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Meeting turns testy
Jimmy Haley
Steven Helton.jpg
Steven Helton

Tensions rose during a county Corrections Partnership Committee meeting Tuesday between committee members and County Executive Jimmy Haley.

“My question to you, sir, is how does this committee find out and ask questions without it being a peeing match with you?” asked Commissioner Steven Helton to Haley. 

Haley replied, “It’s not a peeing match.”

The exchange came amid questions about how money is being spent from the $6.5 million borrowed for jail improvements, a review being conducted by Energy Systems Group, and the sheriff’s proposed budget for 2019-20.

“I’m asking simple questions about ESG and how that affects the sheriff and this facility and what we, according to that piece of paper, are supposed to be concerned with,” said Helton. “We’re trying to ask simple questions and you’re getting all defensive about it.”

Haley stated, “I am not getting defensive. You’re getting defensive.”

“Yes, you are,” said Commissioner Joseph Stotts. “We can’t ask you anything without you getting defensive every single meeting.”

Haley replied, “No, sir.” 

“Yes, sir,” said Stotts. “It’s a simple discussion. How are we supposed to know if we don’t ask questions?”

Haley stated, “We’re talking about helping the jail and helping the sheriff. I want to know what you’ve individually done to help the jail and the sheriff to move forward on any of these projects so far. Have you been in with discussions with ESG every day? Have you been onsite with them? Have you been out here at the jail going through these things that need to be done?”

“Who’s done what you just described?” asked Stotts.

Haley replied, “I have done it.” 

“That’s your job,” said Stotts. “Is it not?”

Haley replied, “It is. So, you’re questioning me on why I’ve done my job.”

“We’re just asking questions about it,” said Stotts. 

Haley replied, “Everybody in this room should have common ground. We shouldn’t be discussing dividing us or separating us in what we are united in. We should all be united in helping fix the jail. I have put a plan together to fix the jail.”

“And we’re asking questions about ESG and how it affects the jail,” said Helton of the company that is reviewing all county buildings to determine if energy savings can be achieved.

Haley stated, “And I have tried to answer every one of those. I don’t know what you want me to answer. I told you, the full assessment is not here yet. ESG has done an overview. They cannot answer every question you have because we do not have the full numbers back. I’ve told you that multiple times. Now you’re linking the energy project with the jail project.”

The back and forth came after committee members were informed the $6.5 million in bond money would not be used for expansion of the jail, a decision made by Haley in discussions with Sheriff Tommy Myers.  

“I hear we’re getting estimates on a build out,” said Helton. “How many additional beds are we talking about?”

Haley replied, “None. The build out we are talking about is storage space so we can free up the current storage spaces so they can use those for programs.”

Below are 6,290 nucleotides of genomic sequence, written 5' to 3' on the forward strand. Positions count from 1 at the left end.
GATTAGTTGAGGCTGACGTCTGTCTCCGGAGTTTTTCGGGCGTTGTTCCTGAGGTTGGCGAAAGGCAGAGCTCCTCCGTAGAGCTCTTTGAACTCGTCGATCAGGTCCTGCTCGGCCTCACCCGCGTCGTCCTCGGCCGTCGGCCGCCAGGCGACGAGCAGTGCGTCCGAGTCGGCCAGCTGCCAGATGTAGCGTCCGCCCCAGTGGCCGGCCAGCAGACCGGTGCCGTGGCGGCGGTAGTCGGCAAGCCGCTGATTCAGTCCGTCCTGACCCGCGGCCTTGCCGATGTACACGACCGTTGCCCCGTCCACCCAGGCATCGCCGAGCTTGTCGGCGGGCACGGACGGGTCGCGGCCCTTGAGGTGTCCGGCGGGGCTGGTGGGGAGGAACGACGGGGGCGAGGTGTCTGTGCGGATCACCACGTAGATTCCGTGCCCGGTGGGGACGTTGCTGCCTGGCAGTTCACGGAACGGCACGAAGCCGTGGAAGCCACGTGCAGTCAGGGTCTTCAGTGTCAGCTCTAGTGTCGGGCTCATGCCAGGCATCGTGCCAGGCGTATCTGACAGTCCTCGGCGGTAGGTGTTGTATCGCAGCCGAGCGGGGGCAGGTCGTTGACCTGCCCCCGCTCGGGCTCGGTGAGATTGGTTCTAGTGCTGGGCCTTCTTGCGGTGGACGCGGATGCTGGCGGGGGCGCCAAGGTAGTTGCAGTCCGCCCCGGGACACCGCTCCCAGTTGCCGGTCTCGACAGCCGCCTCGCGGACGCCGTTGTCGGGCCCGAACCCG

“So, at this point in the game, are we taking bed space off the list?” asked Helton.

Haley replied, “There is no bed space in any of this and there hasn’t been. There was discussion, but the bed space that was discussed was going to take up every bit of the bond money and was not going to address any of the internal issues. So, the build out space was going to be anywhere from $5 million on up and there would be nothing left to address the locks, cameras or anything else. The sheriff and I got together and decided that the internal improvements are more important and more critical than the build out is. We have to look at the build out as a different phase or another phase of this.”

Helton voiced concerns the Sheriff’s Department might not get what it needs and asked Sheriff Myers if he was satisfied with not addressing the need for bed space. 

“We don’t have a choice as far as I can see,” said Myers. “Our building wasn’t right to begin with. To fix the internal things is going to use up most of the money that we have and there won’t be enough money left to build out for additional bed space and staffing for it.” 

The current facility has issues with its camera system, door locks, water heaters, HVAC units, roof, etc., said Myers. 

“We have to fix these internal things first,” said Myers. “We don’t have a choice.”

Haley accused the committee of overstepping its authority.

“As you recall, this is just a voluntary initiative actually through Tennessee TCI. If you want to look at, basically, the responsibilities that you created early in the meeting of this group. Nothing on there talks about micromanaging the sheriff’s budget.”

The email, said Haley, states the committee’s responsibilities are to “tour the jail, establish a process of education and awareness, accumulate data in order to help drive decision making, look for grant opportunities, develop a vision for the future, and discuss upon what improvements can be made with the jail and staff by phasing in additional projects.”

Carl D. Bouldin stated, “We’ve done that so we might as well go home. I motion we adjourn. We’re not going to accomplish anything tonight.”

His motion failed due to lack of a second and the meeting continued, eventually spiraling into the expression regarding a game in which participants compete to see who can urinate the highest, the furthest, or the most accurate. 

The meeting exceeded an hour.